President Obama’s tax plan has run into the expected buzz saw of GOP opposition, with top Republicans on Capitol Hill dismissing the proposal as a political ploy aimed at igniting a form of “class warfare.”
“I believe it’s a political proposal,” Sen. Jeff Sessions, the top Republican on the Senate Budget Committee. “it doesn’t propose any real change in the entitlement programs. So we’re in a position where a short-term stimulus — it might create a little help before the next election.”
“Class warfare, you know, ‘tax the rich.’ Those kinds of arguments are political. But we really truly need to be thinking about what we can do to edge up this economic growth,” said Sessions, R-Ala.
Sessions said Obama’s “math is bad,” since “every dollar” of his real deficit reduction components are tax increases.
“We have great doubts about the wisdom of increasing taxes, particularly at this time when the economy is so weak,” he said. “I think the president is not looking the American people in the eye. He’s not being honest with us about the seriousness of our situation. This is plan No. 4, and it’s just not satisfactory for the challenges we face.”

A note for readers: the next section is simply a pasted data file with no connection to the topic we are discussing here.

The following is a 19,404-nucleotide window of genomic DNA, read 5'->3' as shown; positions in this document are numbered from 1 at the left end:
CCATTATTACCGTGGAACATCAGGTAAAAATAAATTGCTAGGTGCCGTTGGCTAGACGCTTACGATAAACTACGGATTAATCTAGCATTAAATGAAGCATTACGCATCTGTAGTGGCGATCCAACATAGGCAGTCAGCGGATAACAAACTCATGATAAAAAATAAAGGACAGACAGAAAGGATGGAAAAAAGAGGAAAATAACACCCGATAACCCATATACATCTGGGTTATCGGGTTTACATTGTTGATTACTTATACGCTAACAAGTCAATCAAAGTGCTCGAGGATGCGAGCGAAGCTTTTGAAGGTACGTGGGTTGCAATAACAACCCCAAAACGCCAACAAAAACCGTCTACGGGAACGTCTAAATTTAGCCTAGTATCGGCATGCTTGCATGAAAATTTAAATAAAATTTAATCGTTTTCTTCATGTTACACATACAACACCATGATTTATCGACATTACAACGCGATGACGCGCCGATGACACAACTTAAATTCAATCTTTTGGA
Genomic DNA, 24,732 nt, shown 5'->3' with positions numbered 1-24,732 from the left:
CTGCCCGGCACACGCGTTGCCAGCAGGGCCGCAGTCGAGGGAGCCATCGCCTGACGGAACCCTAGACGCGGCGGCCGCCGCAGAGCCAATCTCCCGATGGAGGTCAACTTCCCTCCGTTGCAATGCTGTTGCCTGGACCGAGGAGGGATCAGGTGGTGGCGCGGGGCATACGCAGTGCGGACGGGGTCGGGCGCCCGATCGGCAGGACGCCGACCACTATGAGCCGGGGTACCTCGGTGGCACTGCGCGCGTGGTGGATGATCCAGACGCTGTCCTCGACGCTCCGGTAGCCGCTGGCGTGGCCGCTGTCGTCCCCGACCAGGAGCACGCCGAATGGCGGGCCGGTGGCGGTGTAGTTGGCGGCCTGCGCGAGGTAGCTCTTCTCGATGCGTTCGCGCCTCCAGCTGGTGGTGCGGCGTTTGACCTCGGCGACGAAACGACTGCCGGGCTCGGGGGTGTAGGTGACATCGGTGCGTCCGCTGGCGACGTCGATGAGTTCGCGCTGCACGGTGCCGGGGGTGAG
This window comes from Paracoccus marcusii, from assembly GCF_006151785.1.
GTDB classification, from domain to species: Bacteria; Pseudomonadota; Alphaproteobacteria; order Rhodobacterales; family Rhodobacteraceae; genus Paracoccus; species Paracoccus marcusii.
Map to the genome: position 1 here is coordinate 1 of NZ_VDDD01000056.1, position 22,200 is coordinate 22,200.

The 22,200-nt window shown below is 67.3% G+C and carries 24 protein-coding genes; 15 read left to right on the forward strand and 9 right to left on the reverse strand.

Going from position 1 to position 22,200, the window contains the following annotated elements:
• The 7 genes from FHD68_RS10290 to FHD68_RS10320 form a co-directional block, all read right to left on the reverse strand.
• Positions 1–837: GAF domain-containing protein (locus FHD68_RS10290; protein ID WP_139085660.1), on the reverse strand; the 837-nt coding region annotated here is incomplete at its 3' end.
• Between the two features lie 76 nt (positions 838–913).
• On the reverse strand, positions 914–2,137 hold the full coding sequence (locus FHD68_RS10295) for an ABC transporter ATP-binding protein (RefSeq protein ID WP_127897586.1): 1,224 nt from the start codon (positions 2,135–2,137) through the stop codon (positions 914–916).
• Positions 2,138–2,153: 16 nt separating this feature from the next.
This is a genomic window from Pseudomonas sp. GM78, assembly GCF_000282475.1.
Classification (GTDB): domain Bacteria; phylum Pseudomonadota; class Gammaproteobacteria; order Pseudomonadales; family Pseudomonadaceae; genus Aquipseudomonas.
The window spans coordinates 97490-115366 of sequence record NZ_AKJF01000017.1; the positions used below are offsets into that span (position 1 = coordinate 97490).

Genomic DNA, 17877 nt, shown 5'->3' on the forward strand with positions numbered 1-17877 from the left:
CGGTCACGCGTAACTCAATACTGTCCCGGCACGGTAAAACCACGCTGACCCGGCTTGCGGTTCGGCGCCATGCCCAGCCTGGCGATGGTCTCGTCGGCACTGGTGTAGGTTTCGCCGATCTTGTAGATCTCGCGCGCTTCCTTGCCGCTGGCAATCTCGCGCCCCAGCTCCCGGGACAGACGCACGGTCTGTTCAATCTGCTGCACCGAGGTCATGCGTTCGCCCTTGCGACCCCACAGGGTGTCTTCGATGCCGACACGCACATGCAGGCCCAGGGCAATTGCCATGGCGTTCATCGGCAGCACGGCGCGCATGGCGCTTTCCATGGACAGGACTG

Sessions said he’s willing to consider something that would bring tax equity by ensuring the rich pay as high a percentage in taxes as middle-class taxpayers, but cautioned that such a move could backfire.
“I’m prepared to look at that,” he said, “but let me tell you about capital gains. What we found is when you reduce capital gains [taxes], you increase capital gains tax revenue… What we found was when you reduced it, people sold stock, they sold properties that they weren’t selling before because of the huge tax burden.”
“I’m dubious. The hedge fund-carried interest, I’m willing to look at that. We’ll see,” he added.
As far as stimulus goes, Sessions said his bottom line is no more burden on the deficit.
“It’s a difference of view about how to help this economy. I believe we should do everything we can to create more jobs that does not add to the debt,” he said.